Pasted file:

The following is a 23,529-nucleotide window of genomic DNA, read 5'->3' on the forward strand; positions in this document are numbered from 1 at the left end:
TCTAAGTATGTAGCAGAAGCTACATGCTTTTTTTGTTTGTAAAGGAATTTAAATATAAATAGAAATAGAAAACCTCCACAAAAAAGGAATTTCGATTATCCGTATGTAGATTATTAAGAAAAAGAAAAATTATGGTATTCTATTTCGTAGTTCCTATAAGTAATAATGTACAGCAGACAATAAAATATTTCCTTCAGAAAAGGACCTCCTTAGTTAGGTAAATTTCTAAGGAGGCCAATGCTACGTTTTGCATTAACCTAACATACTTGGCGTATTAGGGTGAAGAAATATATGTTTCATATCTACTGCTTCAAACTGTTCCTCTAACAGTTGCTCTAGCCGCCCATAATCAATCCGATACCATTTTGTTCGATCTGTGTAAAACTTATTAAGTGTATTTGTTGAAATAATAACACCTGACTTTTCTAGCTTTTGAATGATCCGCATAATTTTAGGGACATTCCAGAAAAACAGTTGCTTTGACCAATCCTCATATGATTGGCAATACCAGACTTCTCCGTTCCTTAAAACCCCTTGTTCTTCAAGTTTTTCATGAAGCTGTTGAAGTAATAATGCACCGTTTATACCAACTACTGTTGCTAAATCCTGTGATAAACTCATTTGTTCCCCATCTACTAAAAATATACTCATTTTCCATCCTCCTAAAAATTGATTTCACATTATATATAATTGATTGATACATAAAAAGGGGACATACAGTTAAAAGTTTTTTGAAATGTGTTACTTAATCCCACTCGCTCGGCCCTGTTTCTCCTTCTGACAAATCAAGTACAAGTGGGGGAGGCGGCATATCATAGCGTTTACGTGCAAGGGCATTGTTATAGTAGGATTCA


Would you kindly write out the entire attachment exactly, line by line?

The following is a 23,529-nucleotide window of genomic DNA, read 5'->3' on the forward strand; positions in this document are numbered from 1 at the left end:
TCTAAGTATGTAGCAGAAGCTACATGCTTTTTTTGTTTGTAAAGGAATTTAAATATAAATAGAAATAGAAAACCTCCACAAAAAAGGAATTTCGATTATCCGTATGTAGATTATTAAGAAAAAGAAAAATTATGGTATTCTATTTCGTAGTTCCTATAAGTAATAATGTACAGCAGACAATAAAATATTTCCTTCAGAAAAGGACCTCCTTAGTTAGGTAAATTTCTAAGGAGGCCAATGCTACGTTTTGCATTAACCTAACATACTTGGCGTATTAGGGTGAAGAAATATATGTTTCATATCTACTGCTTCAAACTGTTCCTCTAACAGTTGCTCTAGCCGCCCATAATCAATCCGATACCATTTTGTTCGATCTGTGTAAAACTTATTAAGTGTATTTGTTGAAATAATAACACCTGACTTTTCTAGCTTTTGAATGATCCGCATAATTTTAGGGACATTCCAGAAAAACAGTTGCTTTGACCAATCCTCATATGATTGGCAATACCAGACTTCTCCGTTCCTTAAAACCCCTTGTTCTTCAAGTTTTTCATGAAGCTGTTGAAGTAATAATGCACCGTTTATACCAACTACTGTTGCTAAATCCTGTGATAAACTCATTTGTTCCCCATCTACTAAAAATATACTCATTTTCCATCCTCCTAAAAATTGATTTCACATTATATATAATTGATTGATACATAAAAAGGGGACATACAGTTAAAAGTTTTTTGAAATGTGTTACTTAATCCCACTCGCTCGGCCCTGTTTCTCCTTCTGACAAATCAAGTACAAGTGGGGGAGGCGGCATATCATAGCGTTTACGTGCAAGGGCATTGTTATAGTAGGATTCA